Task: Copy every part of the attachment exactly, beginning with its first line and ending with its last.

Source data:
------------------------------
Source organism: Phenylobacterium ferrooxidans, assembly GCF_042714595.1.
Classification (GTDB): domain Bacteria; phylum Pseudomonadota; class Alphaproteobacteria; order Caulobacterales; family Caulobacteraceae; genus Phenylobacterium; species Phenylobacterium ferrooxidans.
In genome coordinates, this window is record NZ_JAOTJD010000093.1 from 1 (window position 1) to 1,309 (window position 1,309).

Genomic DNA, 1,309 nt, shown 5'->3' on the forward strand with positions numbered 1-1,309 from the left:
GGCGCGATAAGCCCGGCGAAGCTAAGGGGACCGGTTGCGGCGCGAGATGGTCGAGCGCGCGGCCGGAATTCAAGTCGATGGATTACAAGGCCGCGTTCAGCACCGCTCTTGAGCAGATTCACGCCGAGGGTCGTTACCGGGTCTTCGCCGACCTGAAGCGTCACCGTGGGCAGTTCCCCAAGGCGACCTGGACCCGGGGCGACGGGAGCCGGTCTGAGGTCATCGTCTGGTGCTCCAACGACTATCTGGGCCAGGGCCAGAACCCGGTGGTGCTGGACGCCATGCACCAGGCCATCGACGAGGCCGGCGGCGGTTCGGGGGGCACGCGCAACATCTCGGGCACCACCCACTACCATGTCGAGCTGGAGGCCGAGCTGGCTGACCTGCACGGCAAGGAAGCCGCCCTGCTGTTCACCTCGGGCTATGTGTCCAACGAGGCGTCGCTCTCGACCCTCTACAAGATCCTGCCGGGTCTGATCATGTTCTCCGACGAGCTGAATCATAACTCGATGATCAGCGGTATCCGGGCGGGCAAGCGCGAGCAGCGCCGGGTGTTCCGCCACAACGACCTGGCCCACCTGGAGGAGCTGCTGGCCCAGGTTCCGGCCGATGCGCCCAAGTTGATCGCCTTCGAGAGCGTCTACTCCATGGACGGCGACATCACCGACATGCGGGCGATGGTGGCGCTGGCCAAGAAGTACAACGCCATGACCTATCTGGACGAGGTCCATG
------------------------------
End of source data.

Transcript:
Source organism: Phenylobacterium ferrooxidans, assembly GCF_042714595.1.
Classification (GTDB): domain Bacteria; phylum Pseudomonadota; class Alphaproteobacteria; order Caulobacterales; family Caulobacteraceae; genus Phenylobacterium; species Phenylobacterium ferrooxidans.
In genome coordinates, this window is record NZ_JAOTJD010000093.1 from 1 (window position 1) to 1,309 (window position 1,309).

Genomic DNA, 1,309 nt, shown 5'->3' on the forward strand with positions numbered 1-1,309 from the left:
GGCGCGATAAGCCCGGCGAAGCTAAGGGGACCGGTTGCGGCGCGAGATGGTCGAGCGCGCGGCCGGAATTCAAGTCGATGGATTACAAGGCCGCGTTCAGCACCGCTCTTGAGCAGATTCACGCCGAGGGTCGTTACCGGGTCTTCGCCGACCTGAAGCGTCACCGTGGGCAGTTCCCCAAGGCGACCTGGACCCGGGGCGACGGGAGCCGGTCTGAGGTCATCGTCTGGTGCTCCAACGACTATCTGGGCCAGGGCCAGAACCCGGTGGTGCTGGACGCCATGCACCAGGCCATCGACGAGGCCGGCGGCGGTTCGGGGGGCACGCGCAACATCTCGGGCACCACCCACTACCATGTCGAGCTGGAGGCCGAGCTGGCTGACCTGCACGGCAAGGAAGCCGCCCTGCTGTTCACCTCGGGCTATGTGTCCAACGAGGCGTCGCTCTCGACCCTCTACAAGATCCTGCCGGGTCTGATCATGTTCTCCGACGAGCTGAATCATAACTCGATGATCAGCGGTATCCGGGCGGGCAAGCGCGAGCAGCGCCGGGTGTTCCGCCACAACGACCTGGCCCACCTGGAGGAGCTGCTGGCCCAGGTTCCGGCCGATGCGCCCAAGTTGATCGCCTTCGAGAGCGTCTACTCCATGGACGGCGACATCACCGACATGCGGGCGATGGTGGCGCTGGCCAAGAAGTACAACGCCATGACCTATCTGGACGAGGTCCATG